Emotions are held in our body’s cells

We regain the weight plus some because emotions are stored in our cells. As we lose weight through harsh restrictions, our body condenses what it is holding but it doesn’t actually get rid of it. Once the harsh diet is over our cells literally bounce off the walls of our body expanding once more. We experience ups and downs in our emotions, see our face break out with acne and struggle to lose weight. This is known as insulin resistance yet it is often just treated on a physical level again through harsh dieting.

The chemicals in processed sugar alter our taste buds and rewire our brain causing a dependency on sugar. This happens for most of us at a young age. Our brain links certain feelings and experiences that feel good with the food that we are also provided in those situations. Often it is cake, cookies, candy, sodas and fun foods. Those sweet moments in life become recorded in our brain so when we have moments that are not to that level of experience our brain triggers a call for something that will recreate it.

This emotional response from our brain is where sugar addiction comes from. It creates a vicious up and down cycle of energy bursts and crashes that prevents us from processing feelings that are causing these situations to occur. When we notice things like our clothes not fitting or the scale stopping on an unlikable number we punish ourselves with a restriction of things like sugar.

It is actually not the sugar that caused the problem with our weight though, but our inability to process emotional needs in a healthy way. -Amy Kramer, Dragonspit Apothecary

Yet we take it out on our body. We punish ourselves through guilt, shame, anger, frustration and hate towards our body because of our struggle to balance emotions and use sugar in a healthy way.

Yes, I did just say use sugar in a healthy way. While we may not need much of sugar in our body as a nutrient, I do strongly believe sugar’s role is important in our life overall. A life without wedding, birthday, special because cakes is not a life I want at all. We need those experiences and culturally sweet foods are a part of what makes them special. Restricting them through avoidance of the foods means cutting away a part of life we were meant to enjoy.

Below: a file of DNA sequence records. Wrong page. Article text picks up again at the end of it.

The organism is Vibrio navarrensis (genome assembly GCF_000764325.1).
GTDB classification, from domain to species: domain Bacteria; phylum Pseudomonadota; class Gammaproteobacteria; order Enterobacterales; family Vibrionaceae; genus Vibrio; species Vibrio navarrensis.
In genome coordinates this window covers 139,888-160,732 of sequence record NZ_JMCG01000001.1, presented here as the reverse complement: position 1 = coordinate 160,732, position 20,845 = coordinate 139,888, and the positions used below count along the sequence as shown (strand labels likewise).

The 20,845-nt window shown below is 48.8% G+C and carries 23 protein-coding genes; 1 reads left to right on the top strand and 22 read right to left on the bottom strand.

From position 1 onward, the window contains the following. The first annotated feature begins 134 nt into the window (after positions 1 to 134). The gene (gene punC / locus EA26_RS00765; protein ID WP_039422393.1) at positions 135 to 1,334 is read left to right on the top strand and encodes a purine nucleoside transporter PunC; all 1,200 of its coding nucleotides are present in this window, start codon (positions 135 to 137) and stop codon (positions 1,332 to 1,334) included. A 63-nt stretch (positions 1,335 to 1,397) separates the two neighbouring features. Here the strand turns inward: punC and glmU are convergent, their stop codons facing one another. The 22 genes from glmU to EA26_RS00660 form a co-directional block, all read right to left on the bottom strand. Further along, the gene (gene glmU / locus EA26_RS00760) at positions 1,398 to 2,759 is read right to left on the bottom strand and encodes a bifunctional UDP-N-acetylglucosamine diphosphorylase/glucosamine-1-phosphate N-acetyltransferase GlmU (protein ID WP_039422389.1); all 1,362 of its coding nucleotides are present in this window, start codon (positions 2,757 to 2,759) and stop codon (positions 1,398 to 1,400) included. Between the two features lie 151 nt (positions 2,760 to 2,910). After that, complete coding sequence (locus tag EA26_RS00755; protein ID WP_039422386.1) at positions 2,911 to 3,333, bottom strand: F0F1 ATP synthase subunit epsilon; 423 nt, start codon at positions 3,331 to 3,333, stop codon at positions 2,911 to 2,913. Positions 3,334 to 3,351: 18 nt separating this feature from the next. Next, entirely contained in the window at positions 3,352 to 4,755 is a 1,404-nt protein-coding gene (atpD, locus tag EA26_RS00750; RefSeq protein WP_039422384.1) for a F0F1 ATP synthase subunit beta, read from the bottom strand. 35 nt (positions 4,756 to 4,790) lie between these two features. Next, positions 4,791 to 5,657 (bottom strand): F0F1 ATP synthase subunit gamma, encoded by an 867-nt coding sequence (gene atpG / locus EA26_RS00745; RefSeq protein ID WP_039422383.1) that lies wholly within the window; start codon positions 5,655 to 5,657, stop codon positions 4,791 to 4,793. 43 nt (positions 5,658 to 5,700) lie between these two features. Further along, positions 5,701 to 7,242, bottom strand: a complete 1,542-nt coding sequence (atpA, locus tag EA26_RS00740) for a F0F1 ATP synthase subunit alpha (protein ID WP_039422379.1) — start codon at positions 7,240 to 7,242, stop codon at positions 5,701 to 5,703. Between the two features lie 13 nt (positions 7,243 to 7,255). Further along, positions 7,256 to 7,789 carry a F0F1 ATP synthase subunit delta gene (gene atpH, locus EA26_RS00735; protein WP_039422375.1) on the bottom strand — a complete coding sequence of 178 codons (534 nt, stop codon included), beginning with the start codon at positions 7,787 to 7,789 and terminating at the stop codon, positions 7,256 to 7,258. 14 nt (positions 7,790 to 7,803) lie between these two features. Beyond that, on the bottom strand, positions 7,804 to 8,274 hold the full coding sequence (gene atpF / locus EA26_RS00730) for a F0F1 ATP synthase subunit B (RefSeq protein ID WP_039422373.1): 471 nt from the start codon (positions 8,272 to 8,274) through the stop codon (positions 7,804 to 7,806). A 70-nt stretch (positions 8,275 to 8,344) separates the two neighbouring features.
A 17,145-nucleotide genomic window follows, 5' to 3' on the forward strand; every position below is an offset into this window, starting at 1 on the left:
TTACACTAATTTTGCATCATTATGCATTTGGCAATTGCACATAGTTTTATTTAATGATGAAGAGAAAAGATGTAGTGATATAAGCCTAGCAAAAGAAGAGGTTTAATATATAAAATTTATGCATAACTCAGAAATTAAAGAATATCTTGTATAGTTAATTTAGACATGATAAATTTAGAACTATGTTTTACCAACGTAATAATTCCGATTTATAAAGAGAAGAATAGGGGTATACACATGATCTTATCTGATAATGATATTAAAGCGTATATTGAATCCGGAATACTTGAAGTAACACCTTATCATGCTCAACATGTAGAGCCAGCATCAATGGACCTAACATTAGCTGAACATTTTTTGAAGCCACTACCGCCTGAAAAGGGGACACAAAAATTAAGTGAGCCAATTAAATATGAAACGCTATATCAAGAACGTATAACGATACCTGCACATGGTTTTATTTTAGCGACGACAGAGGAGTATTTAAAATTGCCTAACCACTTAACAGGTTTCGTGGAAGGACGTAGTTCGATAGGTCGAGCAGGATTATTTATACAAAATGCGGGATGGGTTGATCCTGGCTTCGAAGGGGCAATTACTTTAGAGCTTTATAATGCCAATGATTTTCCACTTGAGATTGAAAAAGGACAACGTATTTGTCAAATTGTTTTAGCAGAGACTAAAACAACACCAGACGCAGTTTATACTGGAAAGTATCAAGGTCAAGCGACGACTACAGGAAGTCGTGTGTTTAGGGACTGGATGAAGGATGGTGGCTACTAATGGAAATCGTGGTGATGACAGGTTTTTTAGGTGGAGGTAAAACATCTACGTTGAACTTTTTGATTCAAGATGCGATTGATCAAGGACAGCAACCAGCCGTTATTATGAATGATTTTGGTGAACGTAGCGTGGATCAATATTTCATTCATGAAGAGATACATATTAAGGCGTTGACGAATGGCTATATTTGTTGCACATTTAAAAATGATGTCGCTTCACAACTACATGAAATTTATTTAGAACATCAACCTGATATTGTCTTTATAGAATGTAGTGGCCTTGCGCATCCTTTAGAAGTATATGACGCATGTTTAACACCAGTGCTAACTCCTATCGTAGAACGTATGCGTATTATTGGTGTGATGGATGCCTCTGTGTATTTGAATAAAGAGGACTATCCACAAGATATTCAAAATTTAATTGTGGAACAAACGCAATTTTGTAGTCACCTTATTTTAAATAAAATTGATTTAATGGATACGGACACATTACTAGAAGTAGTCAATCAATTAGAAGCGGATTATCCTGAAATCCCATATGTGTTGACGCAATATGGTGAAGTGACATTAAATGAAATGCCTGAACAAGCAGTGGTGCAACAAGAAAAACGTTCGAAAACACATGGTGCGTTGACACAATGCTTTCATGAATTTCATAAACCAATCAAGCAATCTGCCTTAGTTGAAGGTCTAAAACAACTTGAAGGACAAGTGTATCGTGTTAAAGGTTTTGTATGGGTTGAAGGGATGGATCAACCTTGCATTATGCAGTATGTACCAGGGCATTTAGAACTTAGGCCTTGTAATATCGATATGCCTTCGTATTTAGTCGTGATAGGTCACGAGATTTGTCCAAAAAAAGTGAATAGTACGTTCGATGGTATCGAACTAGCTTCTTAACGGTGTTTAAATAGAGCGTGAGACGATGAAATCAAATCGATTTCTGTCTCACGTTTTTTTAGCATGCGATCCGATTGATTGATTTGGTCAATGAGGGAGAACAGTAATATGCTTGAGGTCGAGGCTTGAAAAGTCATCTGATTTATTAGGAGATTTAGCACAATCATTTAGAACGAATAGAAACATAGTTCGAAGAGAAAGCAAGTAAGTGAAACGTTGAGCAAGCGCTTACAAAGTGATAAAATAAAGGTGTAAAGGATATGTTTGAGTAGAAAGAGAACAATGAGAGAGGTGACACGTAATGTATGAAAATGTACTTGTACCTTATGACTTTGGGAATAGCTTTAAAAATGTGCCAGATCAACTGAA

Rebalancing Sugar in Our Life

The largest aspect of having a better relationship with sugar in our life is in the very rebuilding of our emotional and physical body relationship. When we reconnect our being and treat our needs as a whole person things not only become clearer but easier to support in the healing process.

Changing how much sugar we consume in a day and what we crave starts with understanding how we are feeling emotionally. It is here we find what we truly are wanting in our life and creatively begin to outline how to fill those needs. Through this process we develop a deeper understanding of who we are and what makes us happy. We release all the lies we’ve been told about what happiness looks like and start getting really real with ourselves.

There is no doubt that is a large amount of work but what I have come to realize in my own journey in this area is that by doing so, things like insulin resistance and weight loss struggles heal much faster and easier. I no longer feel the need to harshly treat my body with restrictive diets that leave me even more miserable.

To begin your journey with resetting your sugar relationship, sign up for the “How to Have a Healthy Relationship with Sugar” workshop. Inside you will learn the tips needed to create that improved relationship between mind and body so sugar is not the enemy and your body doesn’t need to be punished for it.

Sign up here: